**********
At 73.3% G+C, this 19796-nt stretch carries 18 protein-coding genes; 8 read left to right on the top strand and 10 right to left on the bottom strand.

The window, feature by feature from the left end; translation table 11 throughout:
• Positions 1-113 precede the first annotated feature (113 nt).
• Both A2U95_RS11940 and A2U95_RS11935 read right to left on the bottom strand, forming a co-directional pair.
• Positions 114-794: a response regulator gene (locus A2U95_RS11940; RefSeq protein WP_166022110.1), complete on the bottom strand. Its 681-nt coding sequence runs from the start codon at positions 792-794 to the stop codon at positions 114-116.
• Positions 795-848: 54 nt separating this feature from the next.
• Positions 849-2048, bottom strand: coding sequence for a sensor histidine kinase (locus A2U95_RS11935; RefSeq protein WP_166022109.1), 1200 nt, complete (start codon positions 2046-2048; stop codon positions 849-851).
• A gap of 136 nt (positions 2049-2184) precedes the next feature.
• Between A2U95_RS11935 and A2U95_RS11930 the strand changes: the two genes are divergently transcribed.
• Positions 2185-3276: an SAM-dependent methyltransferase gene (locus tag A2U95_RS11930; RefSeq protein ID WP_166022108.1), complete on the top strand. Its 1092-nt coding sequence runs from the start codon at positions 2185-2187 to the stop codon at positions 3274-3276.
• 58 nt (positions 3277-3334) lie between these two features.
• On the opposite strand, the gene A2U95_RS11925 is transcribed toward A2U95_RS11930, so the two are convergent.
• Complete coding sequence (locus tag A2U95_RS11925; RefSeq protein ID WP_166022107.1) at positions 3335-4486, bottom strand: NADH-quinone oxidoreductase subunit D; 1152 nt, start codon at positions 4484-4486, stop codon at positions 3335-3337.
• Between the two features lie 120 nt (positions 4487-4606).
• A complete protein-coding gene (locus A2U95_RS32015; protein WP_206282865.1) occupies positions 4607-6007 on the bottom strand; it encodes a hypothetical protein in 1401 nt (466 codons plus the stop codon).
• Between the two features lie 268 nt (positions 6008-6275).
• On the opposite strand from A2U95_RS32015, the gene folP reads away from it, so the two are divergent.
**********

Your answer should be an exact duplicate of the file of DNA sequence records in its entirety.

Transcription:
At 73.3% G+C, this 19796-nt stretch carries 18 protein-coding genes; 8 read left to right on the top strand and 10 right to left on the bottom strand.

The window, feature by feature from the left end; translation table 11 throughout:
• Positions 1-113 precede the first annotated feature (113 nt).
• Both A2U95_RS11940 and A2U95_RS11935 read right to left on the bottom strand, forming a co-directional pair.
• Positions 114-794: a response regulator gene (locus A2U95_RS11940; RefSeq protein WP_166022110.1), complete on the bottom strand. Its 681-nt coding sequence runs from the start codon at positions 792-794 to the stop codon at positions 114-116.
• Positions 795-848: 54 nt separating this feature from the next.
• Positions 849-2048, bottom strand: coding sequence for a sensor histidine kinase (locus A2U95_RS11935; RefSeq protein WP_166022109.1), 1200 nt, complete (start codon positions 2046-2048; stop codon positions 849-851).
• A gap of 136 nt (positions 2049-2184) precedes the next feature.
• Between A2U95_RS11935 and A2U95_RS11930 the strand changes: the two genes are divergently transcribed.
• Positions 2185-3276: an SAM-dependent methyltransferase gene (locus tag A2U95_RS11930; RefSeq protein ID WP_166022108.1), complete on the top strand. Its 1092-nt coding sequence runs from the start codon at positions 2185-2187 to the stop codon at positions 3274-3276.
• 58 nt (positions 3277-3334) lie between these two features.
• On the opposite strand, the gene A2U95_RS11925 is transcribed toward A2U95_RS11930, so the two are convergent.
• Complete coding sequence (locus tag A2U95_RS11925; RefSeq protein ID WP_166022107.1) at positions 3335-4486, bottom strand: NADH-quinone oxidoreductase subunit D; 1152 nt, start codon at positions 4484-4486, stop codon at positions 3335-3337.
• Between the two features lie 120 nt (positions 4487-4606).
• A complete protein-coding gene (locus A2U95_RS32015; protein WP_206282865.1) occupies positions 4607-6007 on the bottom strand; it encodes a hypothetical protein in 1401 nt (466 codons plus the stop codon).
• Between the two features lie 268 nt (positions 6008-6275).
• On the opposite strand from A2U95_RS32015, the gene folP reads away from it, so the two are divergent.